Retired St. Louis Police Officer Steve Alsup Dies, Helped Save Life and Catch Serial Killer

ST. LOUIS — Two detectives were driving through south St. Louis in 1985 when they saw smoke from a house on Iowa Avenue. Their work on the bomb and arson squad did not usually include fires still burning, so they had no protective gear when they crawled in on their hands and knees, following the sound of someone gasping for air.

“We had to back out twice, the smoke was so thick,” now-retired St. Louis police Sgt. Ward Griggs recalls. “But on the third time, I got hold of a leg. Steve and I pulled the guy out.”

The officer by Griggs’ side was Steve W. Alsup. The two would receive a community Medal of Valor for rescuing the 70-year-old victim. Both rose through the ranks, but occasionally reconnected.

“He was there when you needed him,” Griggs said. “When I worked with Steve, I didn’t have to worry about him keeping his end of the job up.”

Sgt. Alsup died Saturday (Nov. 5, 2011) when his vehicle ran off Highway 49 in Iron County and struck a tree, according to the Missouri Highway Patrol, which is still investigating. He was 61.

Sgt. Alsup, a St. Louis native, served with the Army’s 173rd Airborne unit in Vietnam, earning a Purple Heart, Bronze Star and Air Medal. He joined the St. Louis police in October 1971, was promoted to sergeant in 1991 and retired in 2005. He received five chief’s letters of commendation and a meritorious service citation. He was named first district officer of the year in 1988.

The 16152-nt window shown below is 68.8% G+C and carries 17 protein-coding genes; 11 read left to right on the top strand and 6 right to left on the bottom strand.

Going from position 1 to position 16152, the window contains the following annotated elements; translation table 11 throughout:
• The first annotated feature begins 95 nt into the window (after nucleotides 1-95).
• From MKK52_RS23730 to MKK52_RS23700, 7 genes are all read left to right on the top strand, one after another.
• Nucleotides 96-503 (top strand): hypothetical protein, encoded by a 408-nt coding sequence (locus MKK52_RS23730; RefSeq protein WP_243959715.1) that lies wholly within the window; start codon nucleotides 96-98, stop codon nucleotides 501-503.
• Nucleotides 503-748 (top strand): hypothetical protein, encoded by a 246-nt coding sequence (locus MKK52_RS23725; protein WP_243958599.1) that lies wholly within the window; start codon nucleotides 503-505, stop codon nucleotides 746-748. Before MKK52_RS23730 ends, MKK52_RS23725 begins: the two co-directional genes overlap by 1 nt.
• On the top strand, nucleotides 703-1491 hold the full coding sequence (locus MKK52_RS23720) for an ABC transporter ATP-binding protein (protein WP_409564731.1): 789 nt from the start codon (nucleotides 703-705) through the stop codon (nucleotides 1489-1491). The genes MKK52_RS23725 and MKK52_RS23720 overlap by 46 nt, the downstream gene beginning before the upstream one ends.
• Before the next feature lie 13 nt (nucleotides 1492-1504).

“He was just a decent, good policeman,” said retired Sgt. Bill Murphy, who worked with Sgt. Alsup through most of the 1970s.

His neighbors called him “Officer Friendly,” said his daughter, Kellie Abercrombie, who remembers him as a defuser of difficult situations.

“My dad was our constant teacher and turned any situation into a learning experience for us,” she said. “He was nurturing, and most of all, he always made me laugh.”

After Sophie Marie Barrera was killed in a car bombing in 1980, Sgt. Alsup and Bill McGarvey, of the Bureau of Alcohol, Tobacco and Firearms, got a tip that led to Dr. Glennon Engleman, a dentist. Engleman eventually was convicted of killing her and four others, some in schemes involving women he groomed to marry certain men to kill for life insurance.

Griggs recalls that Sgt. Alsup “was pretty proud of it, because they cleared a lot of murders with that arrest.”

A memorial visitation will be held today from 4 to 9 p.m. at the St. Louis Police Association Hall, 3710 Hampton Avenue. The funeral is private.

In addition to his daughter, among the survivors are his wife of 41 years, Linda M. Alsup; another daughter, Stacy Boitano; and five grandchildren.

Memorial contributions may be made to BackStoppers.

BY Jennifer Mann — [email protected] > 314-340-8315 

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Just so, from the ship’s steep side, did I hold Queequeg down there in the sea, by what is technically called in the fishery a monkey-rope, attached to a strong strip of canvas belted round his waist.

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